During the 2017 fall semester at Fort Lewis, it seemed as if every email check promised a new message from the school administration regarding the college’s identity and future direction – a possible name change; the enrollment crisis; the wider perception and reputation of Fort Lewis College.
At first, it was nice to feel like we had a say in things. However, as time has gone on, these solicitations feel more reflective of a growing insecurity. Any higher learning institution has an obligation to receive and listen to feedback from its students, but when students are paying thousands of dollars a semester, they want to know that the administration has a handle on basic operations.
According to a statement released by the college in December, Fort Lewis ended input from currently enrolled students in November. Instead, it turned its focus toward prospective students and the opinions of financial stakeholders and alumni. This coincides with the numerous budget-cut decisions and the controversy regarding faculty non-disclosure agreements covered by the Herald (Jan 19).
The looming budget cuts, the retirement of President Dene Thomas at the end of the academic year, and the recently announced departure of Barbara Morris, provost and vice president of academic affairs, have caused many students, including myself, to become concerned. If the top two administrators of the college are leaving in the midst of all of these hard decisions, does that mean that students should prepare themselves for even tougher times ahead?
I have loved Fort Lewis since the moment I stepped foot on campus. I knew instantly that it was a unique opportunity to acquire a higher education in one of the most beautiful settings imaginable without shoveling myself into an endless hole of debt.
I want to see this situation as just another bump in the road for a small, liberal arts college, but I fear that this insecurity might foreshadow a loss of identity. Unfortunately, it seems that in the rush to re-brand in order to increase enrollment, Fort Lewis has lost sight of the very things that attracted many students and faculty to the college in the first place.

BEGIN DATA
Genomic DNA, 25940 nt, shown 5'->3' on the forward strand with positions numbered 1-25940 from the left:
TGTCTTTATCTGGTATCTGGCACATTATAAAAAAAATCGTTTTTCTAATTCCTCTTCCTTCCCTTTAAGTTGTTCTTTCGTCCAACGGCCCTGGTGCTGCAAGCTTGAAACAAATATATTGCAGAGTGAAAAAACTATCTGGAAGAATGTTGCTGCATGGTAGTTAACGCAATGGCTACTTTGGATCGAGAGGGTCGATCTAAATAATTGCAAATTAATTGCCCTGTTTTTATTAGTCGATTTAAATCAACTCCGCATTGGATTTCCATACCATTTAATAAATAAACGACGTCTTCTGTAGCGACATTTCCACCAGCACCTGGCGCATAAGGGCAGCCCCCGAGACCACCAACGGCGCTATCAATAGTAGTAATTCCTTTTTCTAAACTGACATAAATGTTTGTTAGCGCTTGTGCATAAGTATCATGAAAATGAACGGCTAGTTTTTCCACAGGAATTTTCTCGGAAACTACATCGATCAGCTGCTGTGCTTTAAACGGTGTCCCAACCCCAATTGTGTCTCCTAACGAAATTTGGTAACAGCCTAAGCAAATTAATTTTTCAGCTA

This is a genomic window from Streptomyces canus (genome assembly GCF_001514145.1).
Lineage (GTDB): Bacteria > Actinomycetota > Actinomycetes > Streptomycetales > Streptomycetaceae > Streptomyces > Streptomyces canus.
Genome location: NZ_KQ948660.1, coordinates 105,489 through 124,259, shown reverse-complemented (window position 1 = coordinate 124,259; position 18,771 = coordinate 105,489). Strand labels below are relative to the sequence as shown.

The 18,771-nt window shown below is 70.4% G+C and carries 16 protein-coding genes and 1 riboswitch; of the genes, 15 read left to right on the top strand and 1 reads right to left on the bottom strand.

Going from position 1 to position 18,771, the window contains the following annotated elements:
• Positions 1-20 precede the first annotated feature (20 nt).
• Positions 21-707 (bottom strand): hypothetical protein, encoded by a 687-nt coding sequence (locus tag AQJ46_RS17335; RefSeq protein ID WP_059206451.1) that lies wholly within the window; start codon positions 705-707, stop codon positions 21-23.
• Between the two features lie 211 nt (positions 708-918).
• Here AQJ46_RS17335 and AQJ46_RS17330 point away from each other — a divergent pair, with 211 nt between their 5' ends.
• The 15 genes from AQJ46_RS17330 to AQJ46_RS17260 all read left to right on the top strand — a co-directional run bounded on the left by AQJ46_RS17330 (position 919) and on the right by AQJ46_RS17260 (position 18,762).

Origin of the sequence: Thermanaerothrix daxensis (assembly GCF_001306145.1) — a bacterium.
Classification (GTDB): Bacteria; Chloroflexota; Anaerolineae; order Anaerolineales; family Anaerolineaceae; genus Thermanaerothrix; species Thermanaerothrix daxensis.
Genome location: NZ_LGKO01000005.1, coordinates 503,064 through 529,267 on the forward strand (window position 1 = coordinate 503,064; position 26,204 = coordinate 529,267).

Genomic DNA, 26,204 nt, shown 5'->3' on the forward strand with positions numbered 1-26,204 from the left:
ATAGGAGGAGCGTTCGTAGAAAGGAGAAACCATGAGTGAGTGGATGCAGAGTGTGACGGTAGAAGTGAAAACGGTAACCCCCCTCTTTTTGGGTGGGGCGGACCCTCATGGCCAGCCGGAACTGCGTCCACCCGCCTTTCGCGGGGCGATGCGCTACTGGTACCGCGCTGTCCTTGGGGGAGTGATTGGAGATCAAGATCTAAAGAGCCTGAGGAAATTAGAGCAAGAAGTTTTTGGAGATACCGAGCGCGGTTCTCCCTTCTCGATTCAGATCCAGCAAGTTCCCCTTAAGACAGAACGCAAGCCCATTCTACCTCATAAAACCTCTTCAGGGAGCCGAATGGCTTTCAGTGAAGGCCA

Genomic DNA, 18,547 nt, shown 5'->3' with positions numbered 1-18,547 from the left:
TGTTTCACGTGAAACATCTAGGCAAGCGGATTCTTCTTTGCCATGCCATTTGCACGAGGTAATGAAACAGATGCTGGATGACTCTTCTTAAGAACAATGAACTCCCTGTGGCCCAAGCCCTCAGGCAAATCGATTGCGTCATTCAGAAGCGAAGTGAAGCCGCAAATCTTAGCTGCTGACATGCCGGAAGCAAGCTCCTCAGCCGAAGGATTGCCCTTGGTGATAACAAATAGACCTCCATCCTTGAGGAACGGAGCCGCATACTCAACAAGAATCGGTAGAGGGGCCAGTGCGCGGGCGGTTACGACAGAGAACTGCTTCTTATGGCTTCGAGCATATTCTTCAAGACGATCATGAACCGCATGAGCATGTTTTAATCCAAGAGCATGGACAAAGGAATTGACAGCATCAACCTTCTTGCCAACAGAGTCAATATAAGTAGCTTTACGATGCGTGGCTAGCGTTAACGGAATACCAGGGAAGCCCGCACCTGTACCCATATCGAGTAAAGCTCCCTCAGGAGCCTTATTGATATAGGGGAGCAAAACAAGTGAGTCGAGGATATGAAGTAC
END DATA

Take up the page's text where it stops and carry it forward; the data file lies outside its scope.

And what are some of those things?
No, not sports – well, not really. As a Division II school in the National Collegiate Athletic Association, Fort Lewis will never be known as a huge powerhouse when it comes to sports. But it does have one of the best collegiate cycling teams in the nation, with over 20 national championships.
And no, it’s not to get lost in the crowd. Students here are able to talk to their professors face-to-face about any problem they are having.
And while we don’t boast a huge state-of-the-art campus, FLC’s tight-knit campus community is surrounded by arguably the most beautiful scenery among U.S. colleges.
Fort Lewis is not for everyone, but the students that feel at home in its halls and in its outdoor spaces have a personal connection to FLC that extends beyond enrollment numbers and brand identification,
My proposition to the new Fort Lewis College administrators is this:
Let your strengths outshine your weaknesses.
The student who feels lost in large classes and needs regular interaction with an instructor will be much more likely to thrive at Fort Lewis. The student who is planning on going to an Ivy League college might scoff at the tiny campus, but another student who is a hands-on learner obsessed with science will find that the school’s gorgeous mountain surroundings make it one of the world’s best classrooms to study the environment we all live in.
Most college students or faculty across the United States will likely have some complaint about their school. From the way it’s run, to the food in their cafeteria – no school is perfect. If Fort Lewis College wants to get enrollment back up, and if it truly wants student success, it has to proudly own its true identity.
The ongoing success of Fort Lewis College depends not on trying to become something that the college will never be, but rather showing the world what this small, mountain school has to offer, qualities you won’t find anywhere else.
Colton Branstetter is the photography editor for the Indy, Fort Lewis College’s student news organization, and a junior from Pryor, Okla. Reach him at email@example.com.